Animal Wisdom: Connecting People and Animals

A blog encouraging deeper relations between people and animals.

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Bred from the more social African wildcat, the domestic cat has been a part of people’s lives since before the time of the ancient Egyptians. Remains of the domestic cats were found, on the island of Cyprus, dating from 8000 B.C.E. Unlike her elusive cat cousins, African Wildcat liked living close to towns and villages. The domestic cat, like her ancestor, is tamer and less secretive than most wildcats. She socializes with people, however like a true cat, only on her terms.

Living in a social hierarchy, the domestic cat forms close friendships. In her family group (kindle), the domestic cat sits with and nose-bumps her friends. By rubbing her body against other cats, She reinforces the bonds of her Kindle. (A cat that is rubbed the most is the highest-ranking cat.) 

Throughout the centuries, the domestic cat’s fortunes has risen and fallen. In Ancient Rome and Egypt, She was a Goddess. Because a domestic cat symbolized the Egyptian god Bast, any person who killed a domestic cat was put to death. As the Cat-Mother, Bast embodied the benevolent aspects of Cat: fertility, love, and life-giving heat. In Rome, She represented the Goddess of Liberty. Roman legions carried images of the domestic cat on their shields and standards.

In early Christian times, the domestic cat was regarded as a helper. Aboard Noah’s Ark, She kept out the Devil, who had taken on the form of a gnawing Mouse. The “M” on her forehead was placed there by the Virgin Mary, in gratitude for her aid in putting the Baby Jesus to sleep. Stories of the saints featured the domestic cat killing the Mice that tormented various Catholic saints.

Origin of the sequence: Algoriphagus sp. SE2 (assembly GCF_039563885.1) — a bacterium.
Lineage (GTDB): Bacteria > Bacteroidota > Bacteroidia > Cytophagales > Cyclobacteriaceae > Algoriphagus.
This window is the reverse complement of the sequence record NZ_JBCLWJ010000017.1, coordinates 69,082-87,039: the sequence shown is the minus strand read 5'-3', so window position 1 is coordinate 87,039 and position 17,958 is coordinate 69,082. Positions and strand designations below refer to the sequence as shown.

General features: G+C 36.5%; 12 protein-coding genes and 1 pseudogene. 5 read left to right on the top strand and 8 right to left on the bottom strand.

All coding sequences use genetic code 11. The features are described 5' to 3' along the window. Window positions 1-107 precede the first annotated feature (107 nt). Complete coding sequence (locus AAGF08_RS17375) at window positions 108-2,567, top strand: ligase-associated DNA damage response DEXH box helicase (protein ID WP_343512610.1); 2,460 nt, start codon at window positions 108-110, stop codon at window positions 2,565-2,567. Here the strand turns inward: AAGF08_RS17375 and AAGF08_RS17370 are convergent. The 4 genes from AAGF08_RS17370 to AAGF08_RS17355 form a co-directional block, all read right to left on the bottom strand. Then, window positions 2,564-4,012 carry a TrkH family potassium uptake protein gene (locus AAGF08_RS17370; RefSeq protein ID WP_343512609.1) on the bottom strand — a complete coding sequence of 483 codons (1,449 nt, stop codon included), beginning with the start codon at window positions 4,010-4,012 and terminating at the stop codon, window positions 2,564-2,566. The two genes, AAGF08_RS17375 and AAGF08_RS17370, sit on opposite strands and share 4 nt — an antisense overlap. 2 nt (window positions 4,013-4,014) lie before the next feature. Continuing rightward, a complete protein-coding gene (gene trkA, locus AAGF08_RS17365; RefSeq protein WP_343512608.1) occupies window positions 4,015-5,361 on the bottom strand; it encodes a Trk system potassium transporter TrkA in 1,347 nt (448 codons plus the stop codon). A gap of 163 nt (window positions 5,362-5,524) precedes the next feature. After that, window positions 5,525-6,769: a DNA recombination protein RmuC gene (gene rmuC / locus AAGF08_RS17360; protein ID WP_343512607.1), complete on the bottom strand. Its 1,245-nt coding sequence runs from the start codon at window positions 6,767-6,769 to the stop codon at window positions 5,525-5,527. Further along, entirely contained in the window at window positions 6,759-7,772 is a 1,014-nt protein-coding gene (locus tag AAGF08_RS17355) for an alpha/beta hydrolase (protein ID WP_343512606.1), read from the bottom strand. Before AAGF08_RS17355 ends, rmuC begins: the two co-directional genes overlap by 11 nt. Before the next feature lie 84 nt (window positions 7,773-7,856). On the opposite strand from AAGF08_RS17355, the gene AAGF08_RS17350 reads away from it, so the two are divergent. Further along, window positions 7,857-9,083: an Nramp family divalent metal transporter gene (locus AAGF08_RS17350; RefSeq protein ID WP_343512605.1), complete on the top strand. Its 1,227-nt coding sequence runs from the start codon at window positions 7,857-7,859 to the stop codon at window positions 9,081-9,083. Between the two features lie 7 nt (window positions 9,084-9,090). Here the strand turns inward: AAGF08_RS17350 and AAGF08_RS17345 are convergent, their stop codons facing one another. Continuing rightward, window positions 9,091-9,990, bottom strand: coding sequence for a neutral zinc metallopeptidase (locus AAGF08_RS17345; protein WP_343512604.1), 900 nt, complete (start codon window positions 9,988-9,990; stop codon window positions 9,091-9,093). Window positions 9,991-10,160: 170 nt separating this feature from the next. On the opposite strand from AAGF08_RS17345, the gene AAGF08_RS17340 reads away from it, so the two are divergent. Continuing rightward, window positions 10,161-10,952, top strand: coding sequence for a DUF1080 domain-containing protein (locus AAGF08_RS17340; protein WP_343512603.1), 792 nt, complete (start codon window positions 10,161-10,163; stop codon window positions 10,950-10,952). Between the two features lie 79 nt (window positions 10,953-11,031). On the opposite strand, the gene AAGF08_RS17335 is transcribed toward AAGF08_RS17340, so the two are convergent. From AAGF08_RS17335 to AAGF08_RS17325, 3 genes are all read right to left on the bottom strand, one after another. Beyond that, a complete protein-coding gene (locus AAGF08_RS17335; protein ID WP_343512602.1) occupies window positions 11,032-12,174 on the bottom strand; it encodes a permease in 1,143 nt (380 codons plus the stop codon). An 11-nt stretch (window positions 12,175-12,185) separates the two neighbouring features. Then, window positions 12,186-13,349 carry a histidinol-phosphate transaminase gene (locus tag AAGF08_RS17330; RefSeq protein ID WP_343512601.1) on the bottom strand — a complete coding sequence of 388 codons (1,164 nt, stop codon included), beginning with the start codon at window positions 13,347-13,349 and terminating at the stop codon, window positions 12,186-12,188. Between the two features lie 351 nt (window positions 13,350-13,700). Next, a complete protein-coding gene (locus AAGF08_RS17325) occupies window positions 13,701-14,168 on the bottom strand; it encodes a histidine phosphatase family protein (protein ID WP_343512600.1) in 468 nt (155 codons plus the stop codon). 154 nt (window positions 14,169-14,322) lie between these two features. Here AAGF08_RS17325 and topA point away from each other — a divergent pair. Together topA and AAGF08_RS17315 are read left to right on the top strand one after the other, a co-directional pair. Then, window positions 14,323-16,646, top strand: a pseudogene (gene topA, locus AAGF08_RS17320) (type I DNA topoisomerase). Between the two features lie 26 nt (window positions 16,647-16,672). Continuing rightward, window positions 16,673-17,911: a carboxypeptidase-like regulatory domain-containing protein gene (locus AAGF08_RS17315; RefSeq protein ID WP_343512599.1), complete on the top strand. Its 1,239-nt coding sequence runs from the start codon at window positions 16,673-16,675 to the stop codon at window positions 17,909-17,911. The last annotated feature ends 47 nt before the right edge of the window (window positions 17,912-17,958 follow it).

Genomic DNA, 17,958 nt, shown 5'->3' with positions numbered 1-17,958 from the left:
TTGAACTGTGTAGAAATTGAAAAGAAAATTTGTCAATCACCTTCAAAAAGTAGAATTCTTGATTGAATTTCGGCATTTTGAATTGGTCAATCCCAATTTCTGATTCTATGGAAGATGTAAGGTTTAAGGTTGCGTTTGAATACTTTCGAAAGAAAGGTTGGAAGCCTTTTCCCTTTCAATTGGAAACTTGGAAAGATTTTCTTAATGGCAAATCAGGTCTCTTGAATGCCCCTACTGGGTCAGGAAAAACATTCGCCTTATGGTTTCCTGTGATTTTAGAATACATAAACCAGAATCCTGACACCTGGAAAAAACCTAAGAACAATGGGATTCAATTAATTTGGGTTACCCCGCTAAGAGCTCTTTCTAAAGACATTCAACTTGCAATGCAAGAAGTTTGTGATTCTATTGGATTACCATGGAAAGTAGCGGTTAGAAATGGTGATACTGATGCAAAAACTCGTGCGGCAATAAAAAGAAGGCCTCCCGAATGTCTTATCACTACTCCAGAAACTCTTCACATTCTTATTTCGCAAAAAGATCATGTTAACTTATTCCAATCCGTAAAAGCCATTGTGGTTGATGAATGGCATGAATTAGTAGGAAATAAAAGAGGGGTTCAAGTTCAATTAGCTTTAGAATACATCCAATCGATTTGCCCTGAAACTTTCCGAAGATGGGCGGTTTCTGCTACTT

However, as Christianity spread, the domestic cat became associated with evil. Thought to be a familiar of witches, the domestic cat was endowed with evil by the Christian Church. For example, medieval people believed that She would try to thwart an expecting mother from giving birth. “Having kittens” meant that a cat, inside of a pregnant woman, wanted to get out. Such beliefs were rooted in earlier times when cats were sacred to the Great Goddess and connected to childbirth. In the Medieval Christian mind, the domestic cat was closely tied to Paganism and hence to evil.

The nadir for the domestic cat’s fortunes occurred when Baudouin III, Count of Flanders threw his cats from his castle towers. His cat killing was a symbol that Baudouin embraced Christianity with all his heart. An annual cat festival was conducted in Flanders, complete with throwing cats out of windows to mark the occasion of his conversion.

A late arrival in Japan, The domestic cat did not appear in Japanese folklore until about the 1400s. Since the Japanese believed that She brought good fortune, they made statues of the domestic cat with her front left paw raised for good luck. (“The Lucky Cat.”) In addition, Japanese sailors believed that the domestic cat kept the evil spirits away that dwelled in the sea.

Throughout it all, the domestic cat has kept her equanimity. No matter what people thought about Her, She lived her life as a champion mouser. The domestic cat helps those who ask, and ignores everyone else. People speak of the domestic cat’s independence, but what She really possesses is inner peace. No matter what happens, She knows that She is still a Goddess. Remember the saying “A cat may look at a king.”

Inscription on the royal tombs at Thebes. “Thou art the Great Cat, the avenger of the gods, and the judge of words, and the president of the sovereign chiefs and the governor of the holy Circle; thou art indeed…the Great Cat.”


Conservation Note: Feral Cats are a problem wherever they are. Cat owners fail to spay and neuter their animals, and often abandon the offspring. These ‘throwaways’ die from starvation, disease, abuse, and predators. Those that survive are a menace to birds, and are carriers of various diseases. REMEMBER TO SPAY OR NEUTER YOUR CATS.

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Virginia Carper, a Roman Polytheist, lives in the Washington D.C. area with her family. She navigates life with a traumatic brain injury which gives her a different view on life. An avid naturalist since childhood, she has a blog called “Nature’s Observations.” Having experienced the animals directly, she teaches on-line classes about the spiritual and natural aspect of animals. She has published articles on her brain injury, Roman polytheism, and working with extinct animals. In addition her writings on animals (including dragons and other mythic creatures) can be purchased her book site, Animal Teachers.  


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